IBM Watson Explorer Community Edition (WEX CE) is a cognitive analytical tool that enables you to obtain insights from unstructured data – blogs, news articles, product reviews etc. WEX CE bundles sample data to demonstrate text mining in Content Miner application. However, it is also possible to bring your own data for analysis. This is the first step toward trying content mining with your own data. This tutorial explains the simple steps to get started with a sample CSV file.
In this tutorial, we will use the Consumer Complaint Database, which is available at the US Consumer Financial Protection Bureau website.
You can download the entire data set as one CSV file. However, for this tutorial, we are going to use CSV importer. The importer functionality makes it easy to ingest data from CSV files less than 128MB.
The “Consumer Complaint Database” provides a tool to filter records and then export them as a CSV file. We use the tool to have a CSV file which records “Data received” in January 2017.
To ingest a large CSV file, you can use a file system crawler. We plan to cover this topic in a future blog entry.
Create a collection on Content Miner
After you obtain a CSV file, you can ingest data to WEX CE on Content Miner. Open Content Miner and click “Create Collection” button to start the collection configuration wizard. Using the wizard, you will configure CSV parser. Because a CSV file exported from Consumer Complaint Database has header row, check “Use header” so that the header is used for the field name mapping.
Moreover, on “Enrich your collection” page, you can specify one column to analyze using advanced Natural Language Processing (NLP) so that key information will be extracted from text in the column. WEX CE detects a column which contains text data. In this case, confirm “Consumer_complaint_narrative” is selected.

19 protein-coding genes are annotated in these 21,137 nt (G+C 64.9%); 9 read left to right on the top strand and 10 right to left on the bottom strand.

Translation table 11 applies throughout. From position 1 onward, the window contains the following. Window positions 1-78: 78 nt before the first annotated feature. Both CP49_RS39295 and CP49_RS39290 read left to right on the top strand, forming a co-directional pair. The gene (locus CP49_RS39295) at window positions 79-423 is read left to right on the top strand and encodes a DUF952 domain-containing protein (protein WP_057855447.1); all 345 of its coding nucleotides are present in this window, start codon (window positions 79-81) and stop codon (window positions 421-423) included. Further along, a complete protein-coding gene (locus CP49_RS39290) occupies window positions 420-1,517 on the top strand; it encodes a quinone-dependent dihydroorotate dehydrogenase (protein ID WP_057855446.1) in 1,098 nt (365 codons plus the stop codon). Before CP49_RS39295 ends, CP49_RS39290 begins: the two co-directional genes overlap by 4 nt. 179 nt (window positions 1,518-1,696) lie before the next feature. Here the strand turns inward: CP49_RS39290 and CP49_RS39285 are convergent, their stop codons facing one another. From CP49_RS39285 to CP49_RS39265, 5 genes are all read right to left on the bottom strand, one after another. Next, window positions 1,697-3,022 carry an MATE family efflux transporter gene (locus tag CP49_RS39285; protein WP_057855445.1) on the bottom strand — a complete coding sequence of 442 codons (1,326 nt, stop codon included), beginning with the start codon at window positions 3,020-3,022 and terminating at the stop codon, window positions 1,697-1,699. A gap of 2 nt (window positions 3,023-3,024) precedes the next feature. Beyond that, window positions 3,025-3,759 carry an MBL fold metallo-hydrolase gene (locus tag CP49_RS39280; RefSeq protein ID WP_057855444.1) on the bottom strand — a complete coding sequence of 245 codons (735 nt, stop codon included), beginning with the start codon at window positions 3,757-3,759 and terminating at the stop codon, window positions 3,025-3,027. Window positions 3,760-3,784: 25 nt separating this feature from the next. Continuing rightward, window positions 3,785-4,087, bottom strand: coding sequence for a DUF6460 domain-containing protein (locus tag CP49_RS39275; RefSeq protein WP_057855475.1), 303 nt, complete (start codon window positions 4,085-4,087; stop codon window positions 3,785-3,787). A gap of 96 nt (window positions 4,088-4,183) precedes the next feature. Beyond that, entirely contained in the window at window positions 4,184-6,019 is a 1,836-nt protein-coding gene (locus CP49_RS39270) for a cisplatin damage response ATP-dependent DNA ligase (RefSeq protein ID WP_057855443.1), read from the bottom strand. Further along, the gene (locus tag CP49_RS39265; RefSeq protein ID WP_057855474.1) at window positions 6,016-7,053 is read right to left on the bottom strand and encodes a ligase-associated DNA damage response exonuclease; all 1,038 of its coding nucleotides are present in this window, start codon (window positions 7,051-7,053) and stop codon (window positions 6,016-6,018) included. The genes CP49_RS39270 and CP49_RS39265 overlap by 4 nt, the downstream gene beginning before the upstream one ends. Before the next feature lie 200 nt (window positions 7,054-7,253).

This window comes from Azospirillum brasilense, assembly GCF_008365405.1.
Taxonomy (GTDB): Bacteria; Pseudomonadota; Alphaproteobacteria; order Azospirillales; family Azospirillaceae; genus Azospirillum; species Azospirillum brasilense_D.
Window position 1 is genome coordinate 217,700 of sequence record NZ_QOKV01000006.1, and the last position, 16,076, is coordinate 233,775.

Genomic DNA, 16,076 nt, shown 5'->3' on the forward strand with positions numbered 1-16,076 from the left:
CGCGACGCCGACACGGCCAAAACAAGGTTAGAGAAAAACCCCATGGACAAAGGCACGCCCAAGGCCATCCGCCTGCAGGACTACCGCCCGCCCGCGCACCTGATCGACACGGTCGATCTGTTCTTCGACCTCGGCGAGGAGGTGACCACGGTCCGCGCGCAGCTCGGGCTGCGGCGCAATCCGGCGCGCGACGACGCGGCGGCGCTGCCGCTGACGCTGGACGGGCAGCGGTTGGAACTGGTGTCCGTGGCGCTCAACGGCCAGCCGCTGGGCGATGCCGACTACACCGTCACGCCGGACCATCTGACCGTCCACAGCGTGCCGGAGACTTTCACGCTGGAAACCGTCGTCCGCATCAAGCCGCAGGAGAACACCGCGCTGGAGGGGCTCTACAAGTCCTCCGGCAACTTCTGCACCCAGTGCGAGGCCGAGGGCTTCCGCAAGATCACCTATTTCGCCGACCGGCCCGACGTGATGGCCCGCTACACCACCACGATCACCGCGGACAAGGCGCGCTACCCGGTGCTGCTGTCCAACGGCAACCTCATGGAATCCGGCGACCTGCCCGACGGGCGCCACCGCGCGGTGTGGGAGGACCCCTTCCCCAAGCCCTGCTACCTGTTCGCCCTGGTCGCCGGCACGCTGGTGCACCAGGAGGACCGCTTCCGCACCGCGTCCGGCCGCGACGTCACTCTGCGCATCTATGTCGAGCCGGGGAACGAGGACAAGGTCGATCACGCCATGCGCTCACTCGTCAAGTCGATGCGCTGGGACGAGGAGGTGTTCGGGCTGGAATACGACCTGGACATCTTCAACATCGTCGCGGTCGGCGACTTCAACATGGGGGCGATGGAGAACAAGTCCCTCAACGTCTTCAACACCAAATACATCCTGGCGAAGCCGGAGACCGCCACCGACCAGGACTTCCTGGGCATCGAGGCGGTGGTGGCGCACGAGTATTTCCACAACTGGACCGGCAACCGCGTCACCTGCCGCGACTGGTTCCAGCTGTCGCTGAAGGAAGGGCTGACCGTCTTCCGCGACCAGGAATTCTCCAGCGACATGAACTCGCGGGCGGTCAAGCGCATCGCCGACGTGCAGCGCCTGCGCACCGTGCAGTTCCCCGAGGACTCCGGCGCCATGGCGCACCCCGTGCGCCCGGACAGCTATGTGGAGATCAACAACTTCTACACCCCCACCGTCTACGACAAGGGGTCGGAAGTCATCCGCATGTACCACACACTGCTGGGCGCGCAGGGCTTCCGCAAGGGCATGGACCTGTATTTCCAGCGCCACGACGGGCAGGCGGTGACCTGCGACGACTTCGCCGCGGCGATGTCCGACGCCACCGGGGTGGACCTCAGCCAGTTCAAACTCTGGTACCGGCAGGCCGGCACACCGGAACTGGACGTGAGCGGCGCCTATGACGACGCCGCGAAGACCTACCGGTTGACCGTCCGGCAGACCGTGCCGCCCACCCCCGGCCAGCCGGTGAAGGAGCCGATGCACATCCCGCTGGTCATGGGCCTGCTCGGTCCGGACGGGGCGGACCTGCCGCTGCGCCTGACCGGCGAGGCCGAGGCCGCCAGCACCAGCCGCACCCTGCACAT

For the other settings in the following pages, use the default options and finish to create the collection.
Then, a collection is created, and indexing starts automatically. Wait until the status become “Ready to Analyze”. The data set includes about 20,000 documents and the indexing should take 5-10 minutes. And just like that, you are now ready to analyze over 20,000 customer complaints!
Content Mining with IBM Watson Explorer Community Edition
The first screen shows the summary of ingested data. This includes how many of the documents have certain pieces of key information, or “facets”. You can select a facet to use as a starting point for mining. For example, I am interested in why people complain about credit reporting, which is a Product facet. Select “Credit reporting” from the Product table to start mining.
Now the list of documents is narrowed down. The tool returns 3,980 documents that mention credit reporting. Moreover, it displays characteristic words that are frequently used in those 3,980 documents. The information is extracted from text data (in the “Consumer_complaint_narrative” column, in this example) using advanced NLP, and from the data in other columns. This allows you to get a rough understanding of the documents without having to read each document. In this case, “Information is not mine” is a characteristic phrase. Select it, and then click the “Analyze cause or characteristics” icon. WEX CE will suggest the next mining step.
Then, the number of documents is further narrowed to 1,038. This time, I am interested in “police”, because it might provide a good hint about why people use the words “information is not mine” in their complaints. Select “police”, and then click “Analyze cause or characteristics.”
Next, WEX CE recommends checking “steal”. Select “steal” and click “Analyze cause or characteristics” to continue the mining.
Finally, I check the actual documents. For content mining, it’s very important to check the actual documents so you can understand the events clearly. In this example, I can find out that ID theft is one cause of complaints about credit reporting.
In just a few minutes, I was able to analyze a month’s worth of complaint data. The powerful cognitive capabilities of Watson Explorer Community Edition guided me through the vast amount of semi-structured information and gave me interesting insights.
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